Man, two months of Yoga doesn’t prepare you for a hike at 4200 m!
The entrance to Butit’s house was a small green door that was grossly inadequate to accommodate an average built Indian man. All the winter layering only added to the woes. The door opened to a dimly-lit passage, which smelt of spices, dust, and cow-dung. Bending was the only way to avoid banging my head on the ceiling. A heavy backpack and bent back made me gasp for air. The passage seemed overcrowded with 3 adults and 4 backpacks.
‘Please don’t expect any luxuries in the homestays. Houses in Demul are basic. That’s how you live like a local in Spiti.’ Ishita Khanna, founder of Ecosphere had warned us before we left Kaza.
Cheap stays on my travels don’t bother me. On the contrary, whenever my accommodation crosses the 3-digit mark, ‘traveler-not-tourist’ inside me feels betrayed. Yet that unending passage, which though only a few meters long, rattled me. I was reminded of my Economics class, where I would check the watch every 15 minutes, only to find merely a minute had passed. Time never stood still before or after that course; that is till I had traversed this passage. Walls constricted, ceiling slipped lower and the floor edged upwards.
Screaming and running out of her house loomed large when Butit turned to climb the stairs and arrived in yet another passage – roomy and well-lit. Man! I was relieved.
In the front was Butit’s room.
It was not only her bedroom but also the kitchen, study, dining, and living room, all combined into one, as I would come to know later. Mattresses were spread across the length of the floor on three sides. At the center was a stove, which was also a room-heater. The ropes with an overload of clothes were tied along bright yellow walls, which were decorated by two Shahrukh Khan posters often found in road-side barbershops. The window served multiple purposes, primary of which was communication between people on the inside and those on the street.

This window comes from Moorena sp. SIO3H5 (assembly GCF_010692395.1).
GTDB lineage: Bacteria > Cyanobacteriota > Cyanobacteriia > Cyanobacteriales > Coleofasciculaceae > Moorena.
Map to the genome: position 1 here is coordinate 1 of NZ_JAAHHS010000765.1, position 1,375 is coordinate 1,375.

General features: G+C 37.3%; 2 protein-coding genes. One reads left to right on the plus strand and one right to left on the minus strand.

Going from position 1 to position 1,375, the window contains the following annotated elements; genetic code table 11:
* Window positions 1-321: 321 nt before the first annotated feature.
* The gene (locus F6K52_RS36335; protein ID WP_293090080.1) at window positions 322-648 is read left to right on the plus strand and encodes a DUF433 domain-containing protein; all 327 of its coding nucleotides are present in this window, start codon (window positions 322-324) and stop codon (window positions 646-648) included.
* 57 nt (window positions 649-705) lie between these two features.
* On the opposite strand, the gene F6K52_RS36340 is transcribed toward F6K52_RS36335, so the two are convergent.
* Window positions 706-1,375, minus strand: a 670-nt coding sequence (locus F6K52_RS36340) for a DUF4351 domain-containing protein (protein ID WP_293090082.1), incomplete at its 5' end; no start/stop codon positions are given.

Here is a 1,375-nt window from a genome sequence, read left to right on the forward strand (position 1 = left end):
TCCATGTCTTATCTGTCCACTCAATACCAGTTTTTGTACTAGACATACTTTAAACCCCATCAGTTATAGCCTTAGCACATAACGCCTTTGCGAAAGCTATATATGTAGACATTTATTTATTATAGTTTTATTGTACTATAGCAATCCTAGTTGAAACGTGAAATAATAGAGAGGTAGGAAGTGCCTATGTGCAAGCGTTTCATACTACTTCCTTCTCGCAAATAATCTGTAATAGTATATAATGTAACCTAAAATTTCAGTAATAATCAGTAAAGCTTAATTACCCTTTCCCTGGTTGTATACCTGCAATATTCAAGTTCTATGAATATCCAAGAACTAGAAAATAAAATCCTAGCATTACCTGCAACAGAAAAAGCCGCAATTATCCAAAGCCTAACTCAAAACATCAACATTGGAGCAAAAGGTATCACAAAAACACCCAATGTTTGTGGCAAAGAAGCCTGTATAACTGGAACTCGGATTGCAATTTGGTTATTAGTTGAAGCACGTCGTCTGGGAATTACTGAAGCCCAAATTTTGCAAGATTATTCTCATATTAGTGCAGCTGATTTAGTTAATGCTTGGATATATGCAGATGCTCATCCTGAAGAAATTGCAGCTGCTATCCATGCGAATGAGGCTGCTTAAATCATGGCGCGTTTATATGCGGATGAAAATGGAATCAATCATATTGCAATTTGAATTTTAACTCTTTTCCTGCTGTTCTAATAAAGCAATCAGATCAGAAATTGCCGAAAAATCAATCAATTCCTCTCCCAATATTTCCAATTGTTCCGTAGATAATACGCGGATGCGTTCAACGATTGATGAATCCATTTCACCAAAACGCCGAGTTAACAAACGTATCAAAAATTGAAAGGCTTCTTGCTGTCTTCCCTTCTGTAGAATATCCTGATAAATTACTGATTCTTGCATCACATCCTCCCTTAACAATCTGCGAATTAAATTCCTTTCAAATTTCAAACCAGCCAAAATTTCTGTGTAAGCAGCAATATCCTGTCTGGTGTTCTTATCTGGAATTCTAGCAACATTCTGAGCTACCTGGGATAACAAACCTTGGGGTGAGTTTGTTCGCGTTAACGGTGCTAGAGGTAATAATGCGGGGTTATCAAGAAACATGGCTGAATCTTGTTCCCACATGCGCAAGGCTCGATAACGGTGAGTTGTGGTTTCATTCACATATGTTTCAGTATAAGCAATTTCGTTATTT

To my right was a dry toilet.
Basic homestay, remember?
The dry toilet was a tiny room with a door, no windows, and a hole on the floor. You were expected to have a good aim to ensure your business passed through that hole. The skylight let the warm gases exit the toilet.
To my left was my room.
The only indulgence I yearned for was a place to straighten my back. I had surrendered all hopes of a comfortable stay. But when I opened the door, what stared back at me was heaven!
The room was several notches above my expectations: two beds with thick blankets and real mattresses, colonizing more than half the room; neatly tucked floral bedsheet and matching pillow-covers; two chairs and a table – with a jug and a flower pot; pink walls and blue ceiling; half the walls covered with bamboo mats; the only window opening to the view of fields.
Gazing at my room, I would have beaten Buddha in experiencing gratitude. For a person, who constantly grapples with thankfulness, this emotion was an epiphany. I never appreciated my fully-furnished 2000 sq. ft. flat in Gurgaon. Forget appreciation, I never even noticed it. But at Demul, something novel happened, and I wasn’t sure why!
Was it because I was tired?
Or was it because I was far from home – traveling – and expecting a transformation that comes with it?
Or was I not grateful – simply relived looking at a clean room after a long day?
Answers to those questions eluded me. Probably, the answer wasn’t what I looked for. I was in an inebriated space: slightly overwhelmed and happy high. Before that feeling ebbed and was replaced by something mundane, I wanted to cherish it. In an all-knowing world, I wanted a few mysteries to stay: mysteries, which were pleasant! Mysteries, which were entirely mine.
I dumped my backpack on the floor and crashed on my bed. My tired limbs were rested but my mind was hyperactive, absorbing the Spiti I had come to acquaint myself with. Butit brought Maggi and tea, which I wolfed down in minutes.
Before I could lay and contemplate about the shift of my axis, Takpa barged in.
Takpa Tenzin was our tour guide. Around 6 feet in height, he had broad shoulders and healthy physique, quite like the folks of mountains. Like how magenta robes become the part of monks’ body, the green-blue chequered jacket had become Takpa’s extended skin. The disheveled hair and light mustache suited his triangular weather-beaten face.
He usually had a joke for every situation – though lame, it managed to crack everyone.
‘Don’t be a Gama. In the land of Lama’, he warned those, who tried to be over-ambitious while hiking.